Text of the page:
European Respiratory Society

High inhaled corticosteroids adherence in childhood asthma: the role of medication beliefs

Ted Klok, Adrian A. Kaptein, Eric J. Duiverman, Paul L. Brand


Our aim was to study determinants of adherence in young asthmatic children over a 3-month period, including the role of parental illness and medication perceptions as determinants of adherence.

Consecutive 2–6-yr-old children with asthma, using inhaled corticosteroids (ICS), followed-up at our paediatric asthma clinic (where patients are being extensively trained in self-management, and are followed-up closely) were enrolled. Adherence was measured electronically using a Smartinhaler® and calculated as a percentage of the prescribed dose. We examined the association of adherence to a range of putative determinants, including clinical characteristics and parental perceptions about illness and medication.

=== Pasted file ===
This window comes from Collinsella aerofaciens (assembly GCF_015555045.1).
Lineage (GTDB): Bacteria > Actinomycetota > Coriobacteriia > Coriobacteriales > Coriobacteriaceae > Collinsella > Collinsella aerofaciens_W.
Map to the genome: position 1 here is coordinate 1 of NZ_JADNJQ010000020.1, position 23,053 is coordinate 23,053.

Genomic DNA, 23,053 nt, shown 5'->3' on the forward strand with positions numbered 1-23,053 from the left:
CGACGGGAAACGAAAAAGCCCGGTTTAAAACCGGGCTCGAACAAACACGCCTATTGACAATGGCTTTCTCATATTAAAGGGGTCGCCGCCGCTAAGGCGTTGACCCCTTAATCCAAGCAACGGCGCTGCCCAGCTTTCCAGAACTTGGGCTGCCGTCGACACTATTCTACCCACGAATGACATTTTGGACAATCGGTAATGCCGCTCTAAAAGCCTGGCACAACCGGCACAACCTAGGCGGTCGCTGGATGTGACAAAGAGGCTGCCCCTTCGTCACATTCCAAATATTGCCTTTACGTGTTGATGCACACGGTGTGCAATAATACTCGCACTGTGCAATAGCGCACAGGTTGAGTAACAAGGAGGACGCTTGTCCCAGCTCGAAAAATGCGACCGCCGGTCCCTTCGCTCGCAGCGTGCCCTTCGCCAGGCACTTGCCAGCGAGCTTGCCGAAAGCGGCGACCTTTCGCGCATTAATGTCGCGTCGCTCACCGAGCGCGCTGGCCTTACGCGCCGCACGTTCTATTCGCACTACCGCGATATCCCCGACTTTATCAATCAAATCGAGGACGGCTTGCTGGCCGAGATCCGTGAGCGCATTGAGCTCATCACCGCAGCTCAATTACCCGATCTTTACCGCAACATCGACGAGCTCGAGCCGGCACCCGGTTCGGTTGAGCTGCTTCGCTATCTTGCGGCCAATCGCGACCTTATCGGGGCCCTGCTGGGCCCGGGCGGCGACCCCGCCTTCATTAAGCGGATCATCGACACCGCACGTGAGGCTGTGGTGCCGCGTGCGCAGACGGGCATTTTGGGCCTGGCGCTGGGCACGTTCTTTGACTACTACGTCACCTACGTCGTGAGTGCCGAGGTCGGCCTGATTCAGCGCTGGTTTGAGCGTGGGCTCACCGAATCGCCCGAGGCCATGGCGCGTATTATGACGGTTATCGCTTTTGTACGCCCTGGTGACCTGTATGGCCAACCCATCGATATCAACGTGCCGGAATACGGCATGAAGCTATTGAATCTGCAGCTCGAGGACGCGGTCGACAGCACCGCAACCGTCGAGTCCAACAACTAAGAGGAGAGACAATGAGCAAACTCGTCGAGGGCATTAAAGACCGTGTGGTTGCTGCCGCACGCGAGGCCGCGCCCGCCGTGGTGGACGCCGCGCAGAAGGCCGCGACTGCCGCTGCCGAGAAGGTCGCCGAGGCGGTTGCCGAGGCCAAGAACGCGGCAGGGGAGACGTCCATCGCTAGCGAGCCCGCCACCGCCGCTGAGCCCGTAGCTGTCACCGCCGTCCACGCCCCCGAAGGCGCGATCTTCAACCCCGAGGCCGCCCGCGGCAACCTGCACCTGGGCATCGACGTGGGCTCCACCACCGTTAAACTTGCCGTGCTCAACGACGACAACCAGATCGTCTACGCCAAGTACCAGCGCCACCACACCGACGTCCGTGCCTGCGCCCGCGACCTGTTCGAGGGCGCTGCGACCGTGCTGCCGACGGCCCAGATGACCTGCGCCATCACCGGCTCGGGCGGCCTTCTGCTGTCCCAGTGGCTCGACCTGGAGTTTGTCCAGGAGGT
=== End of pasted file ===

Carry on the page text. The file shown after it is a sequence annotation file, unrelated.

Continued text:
Median (interquartile range) adherence, measured over 3 months in 93 children, was 92 (76–97)%, and most children had well controlled asthma. 94% of parents expressed the view that giving ICS to their child would protect him/her from becoming worse. Adherence was significantly associated with asthma control and with parental perceptions about medication.

The high adherence rate observed in our study was associated with parental perceptions about ICS need. The high perceived need of ICS may probably be ascribed to the organisation of asthma care (with repeated tailored education and close follow-up).


  • Received November 3, 2011.
  • Accepted February 1, 2012.
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